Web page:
Breaking down the bouts that make up Saturday’s fight card
Saturday night, UFC 132 brings to a close a tremendous run of six consecutive weekends with a premiere mixed martial arts event on the calendar.
UFC 130 may have missed the mark to start of this extended run, and Strikeforce’s voyage to the Lone Star State left people wanting more. That being said, the last UFC pay-per-view hit all the marks and Sunday’s event on Versus ended with an a thunderous bang courtesy of Cheick Kongo.
Picking up where Pittsburgh left off, UFC 132 boasts a main card headlined by the first ever UFC bantamweight title fight, an historic moment dwarfed by the dislike the warring parties have for one another.
From the potentially epic brawl that could erupt between Wanderlei Silva and Chris Leben to what could be Tito Ortiz’s final fight in the UFC, the main card is full of enticing story lines. I haven’t even mentioned the fact that the next welterweight title contender could be determine as well..
The cloudy race for top contender status in the lightweight division could continue getting clearer with the trio of competitive contests slated for Saturday night, one on the main card and the others showcased on Spike TV.
All in all, UFC 132 has the markings of a marquee event capable of producing some 4th of July fireworks a couple days early.
Jeff Hougland (9-4) vs. Donny Walker (15-6)
I’m sorry, who?
No one saw the announcement of this bantamweight bout coming when the UFC added Hougland and Walker to the lineup. While new fighters enter the fray all the time, they’re usually guys who are on somebody’s radar. Neither of these men fit that bill.
For what it’s worth, Hougland is putting together an interesting career. He started out 1-4 including a loss to Strikeforce lightweight champ Gilbert Melendez at WEC 6. He then proceeded to rattle off four straight wins, take four years off, and come back to add four more victories to his record. “Hellbound” has finished each of his last four opponents by submission in the opening round, and has never gone to a decision in his career.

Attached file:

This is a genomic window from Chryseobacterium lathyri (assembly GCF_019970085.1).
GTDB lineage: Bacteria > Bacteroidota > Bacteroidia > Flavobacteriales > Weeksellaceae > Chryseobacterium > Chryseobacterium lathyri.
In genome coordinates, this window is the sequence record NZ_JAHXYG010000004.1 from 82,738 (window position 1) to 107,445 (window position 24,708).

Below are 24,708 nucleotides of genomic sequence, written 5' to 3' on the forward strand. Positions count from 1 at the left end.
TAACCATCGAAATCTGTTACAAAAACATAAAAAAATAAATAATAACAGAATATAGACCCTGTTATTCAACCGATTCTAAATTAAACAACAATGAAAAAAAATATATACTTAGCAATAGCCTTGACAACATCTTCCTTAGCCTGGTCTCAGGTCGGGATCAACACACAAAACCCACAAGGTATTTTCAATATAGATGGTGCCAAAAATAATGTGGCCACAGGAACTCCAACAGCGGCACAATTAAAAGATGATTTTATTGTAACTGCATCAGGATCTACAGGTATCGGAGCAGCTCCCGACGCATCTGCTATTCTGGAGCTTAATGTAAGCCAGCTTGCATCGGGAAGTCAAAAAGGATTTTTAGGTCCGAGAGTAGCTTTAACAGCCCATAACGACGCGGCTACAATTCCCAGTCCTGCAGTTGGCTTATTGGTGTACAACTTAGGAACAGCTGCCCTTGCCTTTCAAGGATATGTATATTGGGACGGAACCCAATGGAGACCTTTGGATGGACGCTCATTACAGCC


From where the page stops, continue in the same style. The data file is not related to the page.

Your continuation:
Walker is a 31-year-old from Cleveland who brings a seven fight winning streak of his own into his Octagon debut. Included in those conquests is Bellator tournament semifinalist Kenny Foster.
While he’s got the most name brand win of the two newcomers, it doesn’t help Walker’s odds that four of the six losses he’s suffered have come by submission, and Hougland almost always win by forcing his opponent to tap.
Anthony Njokuani (13-5) vs. Andre Winner (11-5-1)
There is little chance of someone getting submitted in this one, as Nigerian-born kickboxer Njoukani meets British boxer Winner. Of course, now that I’ve said that, watch somebody connect on a Peruvian necktie or a gogoplata or something.
Chances are though that neither guy will be going out of their comfort zones too much, as both are in desperate need of a win. Some believed Njokuani deserved the nod in his last fight with Edson Barboza. Regardless of your views on the verdict, a loss here would move him to 1-4 over his last five fights and that’s not a good look for anyone.
Winner is in a similar boat, bringing a two fight skid into this one. After showing all kinds of potential on Season 9 of The Ultimate Fighter and through his first two post-TUF appearances, Winner’s grappling deficiency has been exploited in his last two.
Both fighters have their back against the wall, which should prompt them to come out swinging. I’ve probably just jinxed it again, meaning we’ll get a sluggish grind from two guys who can’t really wrestle.
Brad Tavares (7-0) vs. Aaron Simpson (8-2)
Tucked away on the undercard, far away from the spotlight is this little gem; the kind of fight I get hyped for each and every event.
Tavares is a talented striker best known for his time on Season 11 of The Ultimate Fighter. He kneed former prospect Jordan Smith into oblivion to get into the house, and knocked veteran Phil Baroni out of the UFC with one in his first fight away from the Reality TV franchise.
Simpson became a feel good story early in his UFC run; an older guy getting into the sport later than most, cruising out to a 7-0 start to his career. Then “The A-Train” got knocked off the rails by Leben. Mark Munoz handed him a second straight defeat five months later before Simpson literally wrestled out a win against Mario Miranda this past March.
The reason I like fights like this so much is because I think Simpson is a guy who people put too much stock into and Tavares is a kid who isn’t getting enough credit. Simpson could end up wrestling away another decision, but Tavares has all kinds of knockout power, and if Simpson comes in sloppy, it’s lights out.
Maybe I’m wrong. Maybe I’m right. We’ll find out Saturday night.